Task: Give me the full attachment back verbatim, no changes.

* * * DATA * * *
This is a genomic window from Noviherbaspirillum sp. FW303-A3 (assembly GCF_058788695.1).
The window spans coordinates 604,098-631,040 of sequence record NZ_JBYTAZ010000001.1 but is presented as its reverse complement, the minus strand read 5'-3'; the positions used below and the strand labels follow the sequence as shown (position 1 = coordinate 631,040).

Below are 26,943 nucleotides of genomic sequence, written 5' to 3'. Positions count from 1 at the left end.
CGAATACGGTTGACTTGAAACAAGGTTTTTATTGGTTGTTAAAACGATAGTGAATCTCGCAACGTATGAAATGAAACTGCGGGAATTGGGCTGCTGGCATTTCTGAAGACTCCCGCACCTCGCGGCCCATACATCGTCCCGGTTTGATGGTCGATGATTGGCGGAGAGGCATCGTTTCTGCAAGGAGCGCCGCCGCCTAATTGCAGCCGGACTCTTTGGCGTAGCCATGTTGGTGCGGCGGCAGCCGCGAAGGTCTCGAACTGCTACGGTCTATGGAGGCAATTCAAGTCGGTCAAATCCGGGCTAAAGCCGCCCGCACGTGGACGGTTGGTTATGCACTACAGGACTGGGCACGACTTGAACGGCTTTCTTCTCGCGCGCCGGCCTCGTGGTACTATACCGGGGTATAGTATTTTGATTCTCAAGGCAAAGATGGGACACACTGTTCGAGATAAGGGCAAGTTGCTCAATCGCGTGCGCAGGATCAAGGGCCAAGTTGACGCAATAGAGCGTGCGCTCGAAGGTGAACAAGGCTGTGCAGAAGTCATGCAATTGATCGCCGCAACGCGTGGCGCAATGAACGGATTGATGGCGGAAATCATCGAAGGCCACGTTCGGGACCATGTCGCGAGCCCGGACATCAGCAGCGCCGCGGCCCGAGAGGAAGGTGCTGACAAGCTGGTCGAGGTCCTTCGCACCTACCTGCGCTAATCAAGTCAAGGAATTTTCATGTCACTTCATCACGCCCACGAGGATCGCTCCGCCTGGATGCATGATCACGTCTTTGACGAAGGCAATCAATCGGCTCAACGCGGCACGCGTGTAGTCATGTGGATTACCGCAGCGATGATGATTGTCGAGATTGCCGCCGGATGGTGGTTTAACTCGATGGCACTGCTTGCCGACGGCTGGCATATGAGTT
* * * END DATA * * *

This is a genomic window from Noviherbaspirillum sp. FW303-A3 (assembly GCF_058788695.1).
The window spans coordinates 604,098-631,040 of sequence record NZ_JBYTAZ010000001.1 but is presented as its reverse complement, the minus strand read 5'-3'; the positions used below and the strand labels follow the sequence as shown (position 1 = coordinate 631,040).

Below are 26,943 nucleotides of genomic sequence, written 5' to 3'. Positions count from 1 at the left end.
CGAATACGGTTGACTTGAAACAAGGTTTTTATTGGTTGTTAAAACGATAGTGAATCTCGCAACGTATGAAATGAAACTGCGGGAATTGGGCTGCTGGCATTTCTGAAGACTCCCGCACCTCGCGGCCCATACATCGTCCCGGTTTGATGGTCGATGATTGGCGGAGAGGCATCGTTTCTGCAAGGAGCGCCGCCGCCTAATTGCAGCCGGACTCTTTGGCGTAGCCATGTTGGTGCGGCGGCAGCCGCGAAGGTCTCGAACTGCTACGGTCTATGGAGGCAATTCAAGTCGGTCAAATCCGGGCTAAAGCCGCCCGCACGTGGACGGTTGGTTATGCACTACAGGACTGGGCACGACTTGAACGGCTTTCTTCTCGCGCGCCGGCCTCGTGGTACTATACCGGGGTATAGTATTTTGATTCTCAAGGCAAAGATGGGACACACTGTTCGAGATAAGGGCAAGTTGCTCAATCGCGTGCGCAGGATCAAGGGCCAAGTTGACGCAATAGAGCGTGCGCTCGAAGGTGAACAAGGCTGTGCAGAAGTCATGCAATTGATCGCCGCAACGCGTGGCGCAATGAACGGATTGATGGCGGAAATCATCGAAGGCCACGTTCGGGACCATGTCGCGAGCCCGGACATCAGCAGCGCCGCGGCCCGAGAGGAAGGTGCTGACAAGCTGGTCGAGGTCCTTCGCACCTACCTGCGCTAATCAAGTCAAGGAATTTTCATGTCACTTCATCACGCCCACGAGGATCGCTCCGCCTGGATGCATGATCACGTCTTTGACGAAGGCAATCAATCGGCTCAACGCGGCACGCGTGTAGTCATGTGGATTACCGCAGCGATGATGATTGTCGAGATTGCCGCCGGATGGTGGTTTAACTCGATGGCACTGCTTGCCGACGGCTGGCATATGAGTT